HSS Researchers Launch Study to Look for Clues to Meniscal Healing After Surgery
Researchers at Hospital for Special Surgery in New York City are launching a new study to identify inflammatory molecules that might help improve treatment of people with certain knee injuries.
The goals of the study, which is now enrolling patients, is to find biomarkers correlated with the development of osteoarthritis of the joint after surgery to fix traumatic tears of the meniscus. This horseshoe-shaped layer of cartilage cushions the bones of the knee during weight-bearing activities like running and jumping.
More than one million Americans annually undergo meniscal surgery, making it among the most common orthopedic procedures performed in the United States. The injuries generally occur in young athletes who experience violent trauma to the knee, although older people can suffer them without such trauma, as well. However, patients who undergo the procedure often develop osteoarthritis of the joint—a painful, degenerative condition that to date has no cure or particularly effective treatment.
"The bottom line is, this is a very common orthopedic surgery and the results are not very good," said David W. Altchek, MD, sports medicine surgeon and co-chief emeritus of HSS Sports Medicine, and medical director for the New York Mets. "It seems like the surgery makes a small number of people better, some have an indifferent response and, unfortunately, a significant number of people get worse."
"We don’t really know much about the biology of how the meniscus heals. We kind of let pain be the guide," added Christopher Mendias, PhD, ATC, associate scientist at HSS, who is helping conduct the study. "We want to be able to say, 'Is it healing well, and is there a correlation between doing poorly clinically and elevated levels of pro-inflammatory biomarkers or that we can detect with advanced imaging?'"
The HSS study will have several components. Drs. Altchek, Mendias and their colleagues will take samples of synovial fluid--a viscous substance that lubricates joints--from 28 patients (14 men and 14 women) aged 18 to 45 undergoing a procedure called partial meniscectomy in which surgeons shave away frayed pieces of the cartilage. Those samples will be screened for the presence of proteins associated with inflammation, molecules such as interleukin 1 beta, which is known to play a role in osteoarthritis, as well as other previously unidentified substances.
The researchers also will use an advanced form of magnetic resonance imaging to track meniscal healing over time, and will match that information with the biomarker activity to look for patterns of protein activity that predict either successful healing or poor outcomes.
"This whole idea of precision medicine is just kind of catching on in orthopedics now," Dr. Mendias said. Ideally, a biomarker panel could help surgeons determine which patients will be most likely to benefit from particular meniscal procedures, and what kind of rehabilitation--and even prehabilitation--routine they should undergo. "It could also help us identify therapies to block those inflammatory molecules and reduce the risks of osteoarthritis later in life," he said.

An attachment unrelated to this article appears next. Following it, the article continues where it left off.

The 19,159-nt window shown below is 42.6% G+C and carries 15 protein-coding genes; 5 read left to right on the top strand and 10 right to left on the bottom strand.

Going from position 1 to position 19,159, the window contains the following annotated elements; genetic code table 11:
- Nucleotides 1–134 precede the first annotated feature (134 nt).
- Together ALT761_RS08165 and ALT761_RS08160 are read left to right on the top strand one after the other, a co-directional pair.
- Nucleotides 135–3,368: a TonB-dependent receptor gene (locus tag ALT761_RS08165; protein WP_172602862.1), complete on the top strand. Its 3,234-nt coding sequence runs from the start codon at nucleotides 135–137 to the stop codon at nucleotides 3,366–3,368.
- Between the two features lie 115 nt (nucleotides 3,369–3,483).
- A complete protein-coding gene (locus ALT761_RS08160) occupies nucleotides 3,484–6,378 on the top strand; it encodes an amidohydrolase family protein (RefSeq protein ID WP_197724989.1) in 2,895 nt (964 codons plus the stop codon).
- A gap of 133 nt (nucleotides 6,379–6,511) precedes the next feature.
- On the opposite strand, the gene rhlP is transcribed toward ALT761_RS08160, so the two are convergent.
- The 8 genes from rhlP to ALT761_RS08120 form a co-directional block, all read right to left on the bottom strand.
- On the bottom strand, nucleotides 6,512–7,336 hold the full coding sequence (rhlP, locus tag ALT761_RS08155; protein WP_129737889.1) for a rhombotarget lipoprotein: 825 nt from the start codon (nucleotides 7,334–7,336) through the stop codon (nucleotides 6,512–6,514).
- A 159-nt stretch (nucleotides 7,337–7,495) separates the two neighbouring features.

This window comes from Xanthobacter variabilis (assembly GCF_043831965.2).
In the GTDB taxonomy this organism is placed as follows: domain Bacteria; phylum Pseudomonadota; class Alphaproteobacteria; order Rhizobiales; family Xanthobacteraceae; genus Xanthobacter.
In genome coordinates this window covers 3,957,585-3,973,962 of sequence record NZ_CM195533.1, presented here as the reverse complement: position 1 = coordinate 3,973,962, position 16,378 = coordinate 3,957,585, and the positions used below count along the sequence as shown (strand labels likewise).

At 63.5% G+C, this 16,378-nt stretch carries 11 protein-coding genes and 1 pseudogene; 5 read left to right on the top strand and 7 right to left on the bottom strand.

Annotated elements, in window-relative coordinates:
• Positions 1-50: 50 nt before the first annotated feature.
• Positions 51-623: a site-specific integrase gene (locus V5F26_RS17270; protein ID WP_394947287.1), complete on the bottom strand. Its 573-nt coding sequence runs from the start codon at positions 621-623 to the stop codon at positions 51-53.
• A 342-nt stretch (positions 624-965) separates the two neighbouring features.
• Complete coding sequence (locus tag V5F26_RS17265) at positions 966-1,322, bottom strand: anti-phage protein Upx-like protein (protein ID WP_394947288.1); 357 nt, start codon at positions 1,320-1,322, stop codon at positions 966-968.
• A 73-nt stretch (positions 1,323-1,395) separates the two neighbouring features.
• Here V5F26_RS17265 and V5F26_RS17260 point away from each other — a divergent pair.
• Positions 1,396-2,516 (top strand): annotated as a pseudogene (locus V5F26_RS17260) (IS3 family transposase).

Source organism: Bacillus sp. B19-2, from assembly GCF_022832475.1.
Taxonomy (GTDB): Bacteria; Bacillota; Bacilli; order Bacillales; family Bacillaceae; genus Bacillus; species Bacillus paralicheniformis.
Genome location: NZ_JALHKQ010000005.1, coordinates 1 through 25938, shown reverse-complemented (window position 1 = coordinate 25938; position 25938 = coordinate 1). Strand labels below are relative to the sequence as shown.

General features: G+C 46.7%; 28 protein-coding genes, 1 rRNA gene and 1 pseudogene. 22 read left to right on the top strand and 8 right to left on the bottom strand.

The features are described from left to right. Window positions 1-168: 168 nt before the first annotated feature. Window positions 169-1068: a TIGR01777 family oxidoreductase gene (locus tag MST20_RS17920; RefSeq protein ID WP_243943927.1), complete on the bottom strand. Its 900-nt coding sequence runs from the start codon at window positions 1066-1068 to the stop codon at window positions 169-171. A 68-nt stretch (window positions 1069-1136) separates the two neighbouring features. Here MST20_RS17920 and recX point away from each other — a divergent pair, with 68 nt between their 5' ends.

"The hypothesis is that there is a degenerative effect afterward, as a result of the injury or the surgery, or both—and that biologic therapy might slow that down," Dr. Altchek said. He added that there is "a tremendous amount of excitement" in the field of orthopedics about new biologic therapies, including platelet rich plasma and stem cells, that are now being used to treat tendon injuries and certain other ailments. Whether they might work to treat or even prevent the development of osteoarthritis after knee surgery is unclear. "This project is an important step in the direction" of answering that question, he said.
Scott A. Rodeo, MD, sports medicine surgeon, co-chief emeritus of HSS Sports Medicine, and co-director of the Tissue Engineering, Regeneration, and Repair Program, will be contributing patients to the study.
"A common clinical observation is that there is tremendous variability in the rate and risk of progressive degenerative changes in patients undergoing surgery for meniscus injury," said Dr. Rodeo, who also is head team physician for the New York Giants. "Some patients will do well for decades with no further problems, while there is a subset of patients who develop relatively rapid progression of degenerative changes. In addition to biomechanical factors, it is likely that the ‘biologic milieu’ in the joint is a major factor accounting for these discrepant outcomes. In this study we will characterize inflammatory mediators, matrix degrading enzymes, and a host of other cytokines that likely play an important role in joint homeostasis. Such information will not only help us gain a better understanding of the underlying mechanism of joint degeneration in patients with meniscus injury, but, importantly, may suggest therapeutic targets to allow development of innovative treatments."
Other HSS physicians involved include HSS sports medicine surgeons Answorth A. Allen, MD, New York Knicks team physician; and Riley J. Williams III, MD, medical director of the Brooklyn Nets.
If you have a meniscus tear and are interested in the study, or would like to serve as a healthy control subject, please contact Daniel Edon (firstname.lastname@example.org).